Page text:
La Liga, Barca, Girona Ask Spanish FA for Permission to Play…

first_imgBarcelona, Girona and La Liga have asked the Spanish Football Federation for permission for the two Catalan clubs to relocate a match to the USA.The game, Girona’s ‘home’ match, would be held at Miami’s Hard Rock Stadium on 26 January at 19:45 GMT.A compensation package for Girona season ticket holders has been agreed. RFEF, the US Soccer Federation, UEFA and CONCACAF need to give permission for the game to go ahead.The President of the RFEF, Luis Rubiales, has previously spoken out against the US game.The Spanish players’ union (AFE) has also opposed the match and following a meeting with La Liga on Monday, it said the players would have the “final say”.La Liga, Spain’s top flight, has agreed to play one game a season in the US as part of a 15-year deal with media company Relevent.Girona is in Catalonia, about 60 miles north east of Barcelona. The club says the match represents a chance for expansion and growth, both for the club and the region.La Liga is planning to subsidise travel and accommodation for fans affected by the relocated match.For Girona season ticket holders, there will be 1,500 free flights to Miami, with a choice of staying overnight for the weekend, or coming straight back after the match.For those who do not want to travel, there will be 5,000 free tickets to the away game against Barcelona at the Nou Camp on 23 September and 20% off their season ticket. Fans who cannot do either would get a 40% discount on their season ticket.Share this:FacebookRedditTwitterPrintPinterestEmailWhatsAppSkypeLinkedInTumblrPocketTelegramlast_img read more

Last time they played: No. 24 Syracuse uses strong 2nd half to upset No. 6 North Carolina

first_img Published on January 11, 2014 at 12:39 am Facebook Twitter Google+ It was a game of runs, and Syracuse’s best blow was too much for North Carolina to overcome.Already on a 17-1 run to start the second half Wesley Johnson received a swing pass from Andy Rautins at the top of the key. He then hoisted a shot that presented two possibilities: A make would all but seal a gritty Orange win. A miss would allow the Tar Heels to hold on by a thread.Johnson nailed it and sent a dejectedly defeated North Carolina team into a timeout.“We definitely realized it,” Rautins told The Daily Orange, referencing the team’s second-half dominance. “The momentum in the crowd you could feel it shift every ten minutes or so and you know, it was a great atmosphere to play in.”On the heels of its best stretch of the game, No. 24 Syracuse (4-0) upset No. 6 North Carolina (4-1) 87-71 at Madison Square Garden on Nov. 20, 2009. The win crowned the Orange 2K Sports Classic champions in front of 15,552 fans, and was its best win of a moderately tough nonconference schedule.AdvertisementThis is placeholder textTwo future first-round NBA draft picks led their respective squads in the contest. Johnson paced the Orange with a game-high 25, shooting 10-of-17 from the field and 4-of-8 from 3. Ed Davis collected a double-double with 16 points and 10 rebounds in the losing effort.After an 8-0 start by the Orange, UNC clawed back into the game to a 15-12 advantage behind strong play by Davis and point guard Larry Drew II.“We started great but they came right back at us,” SU head coach Jim Boeheim said. “We had another good spurt, they came right back and took the lead at halftime.”The beginning of the first half was a microcosm for a back-and-forth frame.But then Syracuse used halftime to springboard itself to a gutty win. Seconds into the second half Brandon Triche tied the score at 39-39. Then a sharp run, highlighted by post buckets by Arinze Onuaku, pushed SU’s run to 10-1.Then another Triche basket put the run at 15-1 minutes later. The final push was on.“At one point, we were maybe up 19 or 20 and then you tell yourself, well we got this game in the bag,” forward Kris Joseph said.The Orange would get through its nonconference slate unscathed, not losing a game until its second Big East contest against Pittsburgh.Notable nonconference wins against UNC, Florida and California, coupled with a strong showing in the Big East and tough play on both ends of the floor throughout the season, turned into a 30-5 season for Boeheim and Co.Said Rautins: “It’s very tough for teams to beat us when we play aggressive as we do.”compiled by Jesse Dougherty, asst. sports editor, [email protected] Commentslast_img read more

Voyages to Degradation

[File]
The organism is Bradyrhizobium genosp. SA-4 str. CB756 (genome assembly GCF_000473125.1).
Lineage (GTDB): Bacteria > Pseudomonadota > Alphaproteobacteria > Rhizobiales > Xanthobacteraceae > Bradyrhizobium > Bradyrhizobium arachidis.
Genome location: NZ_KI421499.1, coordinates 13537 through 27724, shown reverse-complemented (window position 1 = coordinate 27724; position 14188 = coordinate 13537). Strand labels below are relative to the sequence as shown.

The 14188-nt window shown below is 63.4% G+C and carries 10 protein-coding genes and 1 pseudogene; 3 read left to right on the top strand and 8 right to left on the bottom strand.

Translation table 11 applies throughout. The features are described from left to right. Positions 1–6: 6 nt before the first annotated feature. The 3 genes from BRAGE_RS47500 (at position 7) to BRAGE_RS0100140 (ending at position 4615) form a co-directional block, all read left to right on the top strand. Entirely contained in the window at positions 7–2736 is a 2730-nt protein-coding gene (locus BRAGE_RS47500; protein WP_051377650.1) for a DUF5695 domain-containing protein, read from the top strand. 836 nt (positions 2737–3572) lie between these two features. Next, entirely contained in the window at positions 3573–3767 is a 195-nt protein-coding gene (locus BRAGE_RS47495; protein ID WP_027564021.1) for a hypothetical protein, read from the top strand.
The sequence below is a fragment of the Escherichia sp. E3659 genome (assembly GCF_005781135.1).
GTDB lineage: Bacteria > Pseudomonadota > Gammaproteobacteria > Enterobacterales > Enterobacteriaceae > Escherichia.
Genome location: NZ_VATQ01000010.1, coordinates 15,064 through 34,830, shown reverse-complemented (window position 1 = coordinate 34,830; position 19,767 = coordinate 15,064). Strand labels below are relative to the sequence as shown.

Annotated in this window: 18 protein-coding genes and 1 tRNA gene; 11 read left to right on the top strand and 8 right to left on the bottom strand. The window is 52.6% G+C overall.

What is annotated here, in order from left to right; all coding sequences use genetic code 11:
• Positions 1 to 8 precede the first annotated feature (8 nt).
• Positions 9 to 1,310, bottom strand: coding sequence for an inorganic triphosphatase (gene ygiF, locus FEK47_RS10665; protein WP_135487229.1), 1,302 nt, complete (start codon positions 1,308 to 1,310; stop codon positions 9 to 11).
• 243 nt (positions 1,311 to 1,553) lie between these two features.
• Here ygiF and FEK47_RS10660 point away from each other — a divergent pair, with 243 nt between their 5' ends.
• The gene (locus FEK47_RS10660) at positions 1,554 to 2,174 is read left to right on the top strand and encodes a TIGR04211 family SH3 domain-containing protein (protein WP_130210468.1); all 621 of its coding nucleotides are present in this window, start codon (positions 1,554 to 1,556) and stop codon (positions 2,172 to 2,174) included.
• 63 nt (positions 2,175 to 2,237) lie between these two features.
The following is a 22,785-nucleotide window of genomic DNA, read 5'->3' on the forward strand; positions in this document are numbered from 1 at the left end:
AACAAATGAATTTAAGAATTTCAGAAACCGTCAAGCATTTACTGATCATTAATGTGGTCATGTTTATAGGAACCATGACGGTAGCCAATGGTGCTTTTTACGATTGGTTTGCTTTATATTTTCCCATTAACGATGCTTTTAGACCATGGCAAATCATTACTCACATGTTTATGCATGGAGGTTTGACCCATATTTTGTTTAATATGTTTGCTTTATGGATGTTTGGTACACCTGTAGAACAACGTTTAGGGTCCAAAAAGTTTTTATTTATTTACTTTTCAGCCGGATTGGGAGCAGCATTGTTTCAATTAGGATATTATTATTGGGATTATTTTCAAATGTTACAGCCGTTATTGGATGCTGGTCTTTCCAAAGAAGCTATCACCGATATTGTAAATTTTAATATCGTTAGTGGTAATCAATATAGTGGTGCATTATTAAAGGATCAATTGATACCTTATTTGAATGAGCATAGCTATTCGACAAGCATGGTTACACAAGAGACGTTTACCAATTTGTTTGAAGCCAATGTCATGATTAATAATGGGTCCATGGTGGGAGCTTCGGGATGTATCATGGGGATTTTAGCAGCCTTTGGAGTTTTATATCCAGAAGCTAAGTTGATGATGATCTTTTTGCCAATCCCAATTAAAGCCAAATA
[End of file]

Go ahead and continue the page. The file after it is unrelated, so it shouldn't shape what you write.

first_imgTourism normally entails travel for relaxation or leisure, to some scenic spot or a place celebrated for its cultural heritage — and generates some splendid literature. But there are also contrarians who go to the other extreme — visiting the world’s most polluted areas, or where fruits of globalization have conspicuously turned sour — and present vivid but disturbing accounts of what unbridled “development” and rapacious commercial interests seeking to serve the global consumer society’s insatiable demand are doing to the planet and luckless communities.These unlikely tourists cover a wide spectrum — from journalists to a stand-up comic/political satirist.Mark Thomas, who teamed up his ability to make people laugh with making them aware of things sought to be hidden such as loopholes in Western laws which enable rogue states obtain arms in As Used on the Famous Nelson Mandela: Underground Adventures in the Arms and Torture Trade (2006), seeks to investigate stories the world’s most well-known drink doesn’t mention in its iconic advertising campaigns in Belching Out the Devil: Global Adventures with Coca-Cola (2008).This venture takes him to eight countries across four continents — beginning from its corporate headquarters in Atlanta to Colombia, Turkey and Ireland to meet trade union leaders alleging victimization, El Salvador, to investigate issues of child labor on sugar plantations which supply the company, India, where the cola faced various charges including rampant ground water depletion in Rajasthan, exposing workers (and communities around) to toxic chemicals in Kerala and of harmful residues in the product and Mexico to probe claims of unfair trade practices and pollution. And also the nearly surrealistic experiences in seeking responses from company officials.Sweatshops in developing countries producing iconic brands and other products for affluent — mainly western — societies had evoked quite an outcry and led to “ethical consumerism”. Named after Britain’ Ethical Consumer cooperative, this venture, which includes such agencies as Fairtrade and Rainforest Alliance, seeks to enable buyers with a social conscience choose products meeting standards concerning treatment and earnings of the workers/raw material producers, environmental impact and so on.Does this make any difference on the ground is what Conor Woodman seeks to find out. In Unfair Trade: The Shocking Truth Behind ‘Ethical’ Business (2011), the former financial analyst travels to a number of developing countries and his seven case studies uncompromisingly reveal the inequity of the global market regardless of certification.In Nicaragua’s Miskito coast, Woodman meets lobster hunters who supply to the American market and make hazardous deep dives to catch lobsters, instead of trapping them as the US companies want to boas. And these people cannot afford to eat lobsters themselves.Among other places he visits are China’s Pearl River Delta — the hub for assembling electronic gadgets coveted by people worldwide — to see what effect the mind-numbing, repetitive work has on young workers and their desire for education, and over the border to Laos, where a large province has been effectively handed over to the Chinese for sprawling rubber plantations and the people moved out.Then it’s to war-torn Congo, which produces minerals needed for mobile phones and computers, to see the primitive way they are mined and the dodgy way they are exported. The next is Afghanistan and its opium and Woodman lucidly explains why the crop is chosen for farmers as well as a viable solution.Ethical certification is revealed to be mostly a marketing tool for most big corporations costing them quite less as commodity prices set are below global prices. There are also exceptions where companies can be competitive and profitable and yet be fair to the third world.American journalist and film-maker Andrew Blackwell’s Visit Sunny Chernobyl: And Other Adventures in the World’s Most Polluted Place (2013) is self-obvious.Apart from the radioactive zone around the Soviet-era reactor in Ukraine, these include Canada’s Alberta province where oil extraction from tar sands has left the terrain like a lunar landscape, the oil refineries of Port Arthur in Texas, a permanently smog-shrouded Chinese town and one where old computers and mobiles are broken down for components (including by eight-year-olds), the former forests of Amazon basin where soya farming is under way (and a Greenpeace deal with a MNC did not leave local environmentalists satisfied), a garbage patch in the North Pacific and finally, the Yamuna river in and around Delhi.What makes Blackwell’s lighthearted account effective is compassionate, nuanced portrayal of local residents while not treating their story as a mere human vs nature battle but something more complex.All these writers make a credible case against the needless consumerism characterising most modern societies, though most products are not necessary for any extra quality of life. 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